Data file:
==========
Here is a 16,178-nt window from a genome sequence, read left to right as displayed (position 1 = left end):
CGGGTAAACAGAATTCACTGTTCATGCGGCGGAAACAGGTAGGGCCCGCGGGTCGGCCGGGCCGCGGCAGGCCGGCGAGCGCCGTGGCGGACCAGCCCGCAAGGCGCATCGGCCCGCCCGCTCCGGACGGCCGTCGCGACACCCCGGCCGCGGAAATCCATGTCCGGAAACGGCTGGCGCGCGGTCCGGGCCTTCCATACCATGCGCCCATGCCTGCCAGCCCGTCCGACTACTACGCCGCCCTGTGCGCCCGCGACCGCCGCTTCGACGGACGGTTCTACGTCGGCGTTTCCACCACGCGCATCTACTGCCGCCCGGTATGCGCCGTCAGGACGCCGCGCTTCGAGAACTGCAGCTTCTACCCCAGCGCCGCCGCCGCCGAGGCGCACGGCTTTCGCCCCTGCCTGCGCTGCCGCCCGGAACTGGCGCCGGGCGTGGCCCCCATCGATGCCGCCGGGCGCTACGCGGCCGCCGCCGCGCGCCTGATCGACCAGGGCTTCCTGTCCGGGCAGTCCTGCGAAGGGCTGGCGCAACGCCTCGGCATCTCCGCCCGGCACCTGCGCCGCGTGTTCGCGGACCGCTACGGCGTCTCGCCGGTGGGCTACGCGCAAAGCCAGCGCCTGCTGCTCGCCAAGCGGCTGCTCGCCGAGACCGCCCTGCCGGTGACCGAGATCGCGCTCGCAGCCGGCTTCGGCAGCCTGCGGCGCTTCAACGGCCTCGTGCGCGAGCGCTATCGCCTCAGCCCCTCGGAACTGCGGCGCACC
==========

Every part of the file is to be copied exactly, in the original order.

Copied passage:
Here is a 16,178-nt window from a genome sequence, read left to right as displayed (position 1 = left end):
CGGGTAAACAGAATTCACTGTTCATGCGGCGGAAACAGGTAGGGCCCGCGGGTCGGCCGGGCCGCGGCAGGCCGGCGAGCGCCGTGGCGGACCAGCCCGCAAGGCGCATCGGCCCGCCCGCTCCGGACGGCCGTCGCGACACCCCGGCCGCGGAAATCCATGTCCGGAAACGGCTGGCGCGCGGTCCGGGCCTTCCATACCATGCGCCCATGCCTGCCAGCCCGTCCGACTACTACGCCGCCCTGTGCGCCCGCGACCGCCGCTTCGACGGACGGTTCTACGTCGGCGTTTCCACCACGCGCATCTACTGCCGCCCGGTATGCGCCGTCAGGACGCCGCGCTTCGAGAACTGCAGCTTCTACCCCAGCGCCGCCGCCGCCGAGGCGCACGGCTTTCGCCCCTGCCTGCGCTGCCGCCCGGAACTGGCGCCGGGCGTGGCCCCCATCGATGCCGCCGGGCGCTACGCGGCCGCCGCCGCGCGCCTGATCGACCAGGGCTTCCTGTCCGGGCAGTCCTGCGAAGGGCTGGCGCAACGCCTCGGCATCTCCGCCCGGCACCTGCGCCGCGTGTTCGCGGACCGCTACGGCGTCTCGCCGGTGGGCTACGCGCAAAGCCAGCGCCTGCTGCTCGCCAAGCGGCTGCTCGCCGAGACCGCCCTGCCGGTGACCGAGATCGCGCTCGCAGCCGGCTTCGGCAGCCTGCGGCGCTTCAACGGCCTCGTGCGCGAGCGCTATCGCCTCAGCCCCTCGGAACTGCGGCGCACC